05 April 2012


Now that I have passed the one-year mark, I thought I might look back on my original observations, presumptions and misconceptions and see just what I have learned.

To start, I have to say that a year ago, I could hardly imagine what it would be like to sell most of our belongings, pack three suitcases and move across the world. Without travelling out of the country before, I did not know what to expect in the departing or arriving airports. I was not sure what our layover in Germany would be like. I had absolutely no idea how I would survive a seven-hour and a 14-hour flight because, if you remember, I wanted to shoot myself on a two-hour flight. And then there was that whole landing in a new country without an idea of what to do, where to live or just how far that one paycheck was going to stretch.

We thought that Asian people would stare at us because we had pale skin and I had blonde hair. We counted the white people and gave ourselves points until we went to Ikea and found where they were all hiding.

We went in search of what we thought was Chinese food only to find out that Chinese food is not the same as American Chinese food. Paul confirmed this with a taxi driver one day. He was in the back and somehow got to talking with the driver, who advised Paul that he used to live in Texas where he owned a Chinese restaurant. Jackpot! Paul thought. “Great. Then you can tell me – where can I find American Chinese food here?” Paul is a fan of the beef and broccoli and the sesame chicken add broccoli. The driver just laughed at him and explained that real Chinese food will not work for American tastes and American Chinese food cannot be found anywhere on this island. His heart broke as he sunk into the seat like a child told he could not have ice cream.

Speaking of ice cream, while I have yet to buy a pint of Ben & Jerry’s for $15 to $18 at the store, I have had a scoop or two at a scoop shop, and I have found other cheaper options. We had a neighborhood place called Udders – yes, Udders. Some of their ice cream has a weird texture and some of the names are a little suggestive like Horlicks Balls for example (Horlicks, by the way, is the British term for Whoppers), some of the ice cream is really good. We also have Cold Stone Creamery and a similar place called Marble Slab that Paul and I really like. Too bad Paul gave up sugar.

With regards to food and beverage shopping, our budget has at least tripled what it was in Columbus. I can spend someone’s mortgage payment at the grocery store on a given month. In the beginning, I was very dollar conscious but I quickly changed my approach. I just stopped looking at prices altogether. I planned meals, I bought what I needed to buy and when Paul asked how much something was, I responded with, “I don’t know.”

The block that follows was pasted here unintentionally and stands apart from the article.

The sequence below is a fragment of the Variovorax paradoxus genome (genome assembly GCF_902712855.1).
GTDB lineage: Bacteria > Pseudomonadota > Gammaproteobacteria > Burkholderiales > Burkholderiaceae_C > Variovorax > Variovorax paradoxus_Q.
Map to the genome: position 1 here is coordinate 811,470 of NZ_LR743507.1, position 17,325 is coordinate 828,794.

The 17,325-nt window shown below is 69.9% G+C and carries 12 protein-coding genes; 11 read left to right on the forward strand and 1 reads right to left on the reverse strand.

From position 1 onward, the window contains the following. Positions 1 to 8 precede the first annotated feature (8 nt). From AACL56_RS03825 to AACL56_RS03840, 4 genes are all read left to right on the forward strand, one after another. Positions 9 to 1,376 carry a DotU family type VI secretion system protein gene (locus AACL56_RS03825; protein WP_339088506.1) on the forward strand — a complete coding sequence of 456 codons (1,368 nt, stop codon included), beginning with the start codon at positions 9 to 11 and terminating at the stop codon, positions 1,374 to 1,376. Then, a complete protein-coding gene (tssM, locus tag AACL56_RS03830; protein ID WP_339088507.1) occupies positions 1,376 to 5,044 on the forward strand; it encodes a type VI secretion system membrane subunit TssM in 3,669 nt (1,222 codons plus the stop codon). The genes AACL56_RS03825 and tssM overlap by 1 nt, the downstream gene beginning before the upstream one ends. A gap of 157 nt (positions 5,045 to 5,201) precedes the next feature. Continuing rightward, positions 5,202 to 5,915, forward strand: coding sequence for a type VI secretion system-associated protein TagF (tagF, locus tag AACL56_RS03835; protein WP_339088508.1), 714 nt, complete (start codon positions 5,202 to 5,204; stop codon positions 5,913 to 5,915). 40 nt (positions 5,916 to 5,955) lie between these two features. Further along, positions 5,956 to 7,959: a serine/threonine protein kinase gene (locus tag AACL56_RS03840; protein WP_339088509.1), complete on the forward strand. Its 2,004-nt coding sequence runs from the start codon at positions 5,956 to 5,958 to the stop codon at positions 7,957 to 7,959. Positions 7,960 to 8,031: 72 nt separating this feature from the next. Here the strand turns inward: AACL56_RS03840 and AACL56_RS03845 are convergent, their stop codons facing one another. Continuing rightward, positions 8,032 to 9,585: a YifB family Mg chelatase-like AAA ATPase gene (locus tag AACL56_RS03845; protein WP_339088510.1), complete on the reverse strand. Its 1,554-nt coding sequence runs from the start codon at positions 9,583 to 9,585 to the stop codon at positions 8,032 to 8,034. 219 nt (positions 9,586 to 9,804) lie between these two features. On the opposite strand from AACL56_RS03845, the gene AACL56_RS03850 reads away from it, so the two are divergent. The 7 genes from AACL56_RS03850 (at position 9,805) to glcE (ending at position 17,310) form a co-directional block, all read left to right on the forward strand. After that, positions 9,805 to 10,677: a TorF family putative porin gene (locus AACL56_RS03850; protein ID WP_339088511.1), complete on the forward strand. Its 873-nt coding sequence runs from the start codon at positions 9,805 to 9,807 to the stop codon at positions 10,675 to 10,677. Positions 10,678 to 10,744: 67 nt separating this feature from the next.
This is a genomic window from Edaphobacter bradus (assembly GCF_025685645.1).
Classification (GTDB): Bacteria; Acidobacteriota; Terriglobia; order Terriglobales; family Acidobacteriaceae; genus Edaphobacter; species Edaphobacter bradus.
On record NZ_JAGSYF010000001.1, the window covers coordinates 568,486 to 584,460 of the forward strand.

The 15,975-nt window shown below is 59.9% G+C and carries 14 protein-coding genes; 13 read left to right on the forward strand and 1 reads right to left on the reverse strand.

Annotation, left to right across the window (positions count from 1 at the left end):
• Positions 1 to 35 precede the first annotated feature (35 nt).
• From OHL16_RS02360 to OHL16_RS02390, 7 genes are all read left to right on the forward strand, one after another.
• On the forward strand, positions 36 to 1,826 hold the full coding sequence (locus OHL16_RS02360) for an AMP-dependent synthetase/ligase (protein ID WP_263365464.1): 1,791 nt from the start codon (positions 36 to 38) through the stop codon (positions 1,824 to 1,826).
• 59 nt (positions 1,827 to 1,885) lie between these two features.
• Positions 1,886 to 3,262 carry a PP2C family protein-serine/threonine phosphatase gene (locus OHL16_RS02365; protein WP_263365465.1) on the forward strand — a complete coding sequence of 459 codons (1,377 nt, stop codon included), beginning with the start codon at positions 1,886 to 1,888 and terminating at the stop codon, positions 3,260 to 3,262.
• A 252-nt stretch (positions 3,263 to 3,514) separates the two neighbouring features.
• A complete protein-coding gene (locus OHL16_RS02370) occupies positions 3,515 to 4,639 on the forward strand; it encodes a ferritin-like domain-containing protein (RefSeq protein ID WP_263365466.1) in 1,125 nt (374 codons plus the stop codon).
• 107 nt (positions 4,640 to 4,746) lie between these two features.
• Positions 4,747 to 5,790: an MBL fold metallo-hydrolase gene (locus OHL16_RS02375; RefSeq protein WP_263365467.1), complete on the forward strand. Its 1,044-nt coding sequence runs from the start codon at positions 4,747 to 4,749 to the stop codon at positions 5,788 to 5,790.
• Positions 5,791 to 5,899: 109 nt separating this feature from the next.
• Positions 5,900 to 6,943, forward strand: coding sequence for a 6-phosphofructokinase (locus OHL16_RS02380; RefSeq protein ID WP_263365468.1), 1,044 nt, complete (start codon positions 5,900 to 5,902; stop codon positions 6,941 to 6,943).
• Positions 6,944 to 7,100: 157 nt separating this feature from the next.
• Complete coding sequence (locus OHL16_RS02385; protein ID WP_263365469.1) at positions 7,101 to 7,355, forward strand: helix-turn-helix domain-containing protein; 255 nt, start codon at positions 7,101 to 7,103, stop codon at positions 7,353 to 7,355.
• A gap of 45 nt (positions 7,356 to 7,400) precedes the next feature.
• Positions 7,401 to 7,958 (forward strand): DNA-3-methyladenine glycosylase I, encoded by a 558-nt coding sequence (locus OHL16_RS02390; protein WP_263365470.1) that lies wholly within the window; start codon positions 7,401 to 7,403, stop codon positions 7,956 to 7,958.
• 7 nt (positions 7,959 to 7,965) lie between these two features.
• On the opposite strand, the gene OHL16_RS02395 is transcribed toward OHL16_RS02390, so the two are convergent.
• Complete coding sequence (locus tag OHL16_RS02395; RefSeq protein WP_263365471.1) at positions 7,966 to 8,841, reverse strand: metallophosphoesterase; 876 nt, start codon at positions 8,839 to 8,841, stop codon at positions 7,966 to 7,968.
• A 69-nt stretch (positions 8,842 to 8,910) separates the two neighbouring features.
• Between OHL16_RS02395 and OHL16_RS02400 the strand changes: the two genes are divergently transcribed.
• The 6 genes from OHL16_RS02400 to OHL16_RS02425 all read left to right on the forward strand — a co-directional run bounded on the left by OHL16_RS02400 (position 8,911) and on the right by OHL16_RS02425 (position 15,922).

I used to cringe at paying a minimum of $18 for a bottle of wine but, when I want wine, I buy a bottle – just like I used to avoid Starbucks because a grande beverage will cost me $7.20 every time. I eventually got over that as well.

I remember that transportation was a bit tricky in the beginning. Without an employment pass, we were unable to obtain cell phones that had Google Maps. Finding my way around, especially without Paul was a challenge. It took several attempts and quite a few mistakes for me to make my way around the city but I now am confident I can find my way out of anywhere. The only issue I still have is walking – we still have not mastered where to walk without bumping into other people.

Though it seemed a bit improbable at the time, we survived our first day, found food – even in the rain – and waited three months to become legal. Now that it has been a year, my mind is wondering where we will be next year. We have an appointment to apply for permanent residency but Paul has made so many network contacts; he has opportunities coming out of the woodwork.

I wonder if we will be sharing residency in Hong Kong or if we will move to Australia. What about Dubai? Will Paul go back to an airline? Whether we end up staying in Singapore for the next decade or moving away again, I am excited for the year ahead and the possibilities that await us. Since we do not know our future or for certain how long we will be in Singapore, I am doing my best to continue reaching new heights, exploring new places and experiencing all that Singapore has to offer. 

No comments: